Here I have a simple Hello World! Application that I built with Express and deployed to now. If we take a look at the code for this application, you'll see that on the root route I'm just printing out hello and the value of an environment variable called greeting.
In order to populate this greeting environment variable, I use the E flag when I deploy to now, pass it the name of the environment variable with a value. Any non-trivial application is going to have the need for some kind of secure information whether it's the username and password for your database or API keys or both.
Luckily, now has support for secrets. Just to make it easy to see what's going on, we're going to create a secret and then we're going to display it on the page. To create the secret, I'm going to run now, secrets, add. I'm going to give the secret a name. We'll call it super-secret message.
Then in quotes I'm going to give it a value, "Mr. Bond." We'll see the success message that super-secret message has been added. Now that that's been added, I can type now secrets LS to get a list of my secrets. You'll notice that the value of my secret is anywhere in this list.
The only way that value can be accessed at this point is through an environment variable in the deployment. Let's take a look at how we can do that. I want to create a new deployment of my application using that secret as my greeting environment variable.
I'm going to start by running the Now command. Because I haven't actually changed any of my code, I just want to change the value of an environment variable, I'm going to use the -f flag to force a new deployment.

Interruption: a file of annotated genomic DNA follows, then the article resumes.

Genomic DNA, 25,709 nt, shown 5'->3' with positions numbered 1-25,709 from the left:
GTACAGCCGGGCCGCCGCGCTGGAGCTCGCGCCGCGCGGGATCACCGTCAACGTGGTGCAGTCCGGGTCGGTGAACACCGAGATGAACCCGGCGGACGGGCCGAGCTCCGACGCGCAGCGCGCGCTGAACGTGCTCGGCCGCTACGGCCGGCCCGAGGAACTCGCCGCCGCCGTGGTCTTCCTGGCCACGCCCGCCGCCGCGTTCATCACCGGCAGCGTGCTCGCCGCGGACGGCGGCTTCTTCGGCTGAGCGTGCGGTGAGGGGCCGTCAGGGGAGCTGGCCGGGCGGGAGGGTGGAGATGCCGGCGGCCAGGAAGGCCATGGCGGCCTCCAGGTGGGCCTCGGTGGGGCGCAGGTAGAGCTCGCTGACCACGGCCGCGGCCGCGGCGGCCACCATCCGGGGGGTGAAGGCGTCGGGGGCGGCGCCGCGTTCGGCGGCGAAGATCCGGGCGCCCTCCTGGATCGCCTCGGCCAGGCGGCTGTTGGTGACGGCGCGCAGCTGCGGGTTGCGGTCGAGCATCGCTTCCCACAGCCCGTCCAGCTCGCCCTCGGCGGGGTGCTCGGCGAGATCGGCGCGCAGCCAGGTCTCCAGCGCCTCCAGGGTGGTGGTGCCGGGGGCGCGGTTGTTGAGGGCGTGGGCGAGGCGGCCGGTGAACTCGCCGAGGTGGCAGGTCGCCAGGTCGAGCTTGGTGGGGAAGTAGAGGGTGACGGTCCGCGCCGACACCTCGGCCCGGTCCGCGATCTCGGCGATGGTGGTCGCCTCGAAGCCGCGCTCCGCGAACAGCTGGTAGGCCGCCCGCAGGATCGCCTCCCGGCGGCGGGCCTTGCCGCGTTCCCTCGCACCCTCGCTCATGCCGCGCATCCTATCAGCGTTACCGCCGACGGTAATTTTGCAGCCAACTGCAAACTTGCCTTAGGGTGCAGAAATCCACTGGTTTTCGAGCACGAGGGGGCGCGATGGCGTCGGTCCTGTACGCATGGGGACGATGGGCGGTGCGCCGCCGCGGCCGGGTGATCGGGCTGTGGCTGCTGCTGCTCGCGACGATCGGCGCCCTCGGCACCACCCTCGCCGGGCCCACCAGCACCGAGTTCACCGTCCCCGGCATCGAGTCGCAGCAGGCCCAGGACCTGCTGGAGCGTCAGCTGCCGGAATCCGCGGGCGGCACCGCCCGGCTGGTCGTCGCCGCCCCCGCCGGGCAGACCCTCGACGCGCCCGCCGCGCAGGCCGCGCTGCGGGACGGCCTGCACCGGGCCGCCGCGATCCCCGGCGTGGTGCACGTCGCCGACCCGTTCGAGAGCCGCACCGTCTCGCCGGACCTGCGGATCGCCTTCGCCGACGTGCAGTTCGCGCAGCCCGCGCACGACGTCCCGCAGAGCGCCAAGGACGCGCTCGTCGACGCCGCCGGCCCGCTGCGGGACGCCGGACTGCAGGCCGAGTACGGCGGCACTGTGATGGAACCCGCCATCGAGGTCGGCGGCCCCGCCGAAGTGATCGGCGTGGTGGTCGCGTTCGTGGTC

Otherwise now is going to detect that there haven't been any changes to the code, and it's just going to give you back the old deployment's URL and not really update anything. I want to set an environment variable, so I'm going to use the -e flag with the name of my environment variable, which is greeting.
Normally, I would hit equal and then set a value, but since I want my value to be my secret key, I need to do this just a little bit differently. To let now know that I want to use my secret, I'm going to use the @ symbol followed by the name of my secret.
When I press enter, now will run. It will give me my new deployment's URL. We can drop that into the browser. We can watch now do its thing. Then it'll load up our application using our secret as our greeting.
Let's say I want to get rid of that secret. I can come back in here, and I can type now secrets LS. I'll get my secret and say I want to remove it. I'm going to Now secrets RM and the name or the key, either one will work. It will prompt me to make sure I'm sure. My secret's been removed. If I run secrets LS again, we'll see that I have no secrets.
I'll jump back to the browser. This is the deployment that used our secret as the environment variable. If I reload this, nothing's going to change. That secret value is in that deploy. If I want that secret to be gone completely, I'm going to need to redeploy this application with a new value for that environment variable.
I still haven't made any changes to my code, so I'm going to use now-f-e, greeting equals Eggheads. It'll run through another deploy. I'll get a new URL. Once that deployment's finished, you'll see that I get a page that uses my new non-secret value from the message.
Problem is because Now deploys the way it does, my old one lives on forever. I just need to jump back into the terminal and get rid of it. I'm going to now LS. This one in the middle is the one that used the secret. I'll just Now RM, throw that key in there. I'll remove that deployment.
If I go back to the browser now and try to refresh this, I'll get a 404. Now there's no trace of my secret value anywhere.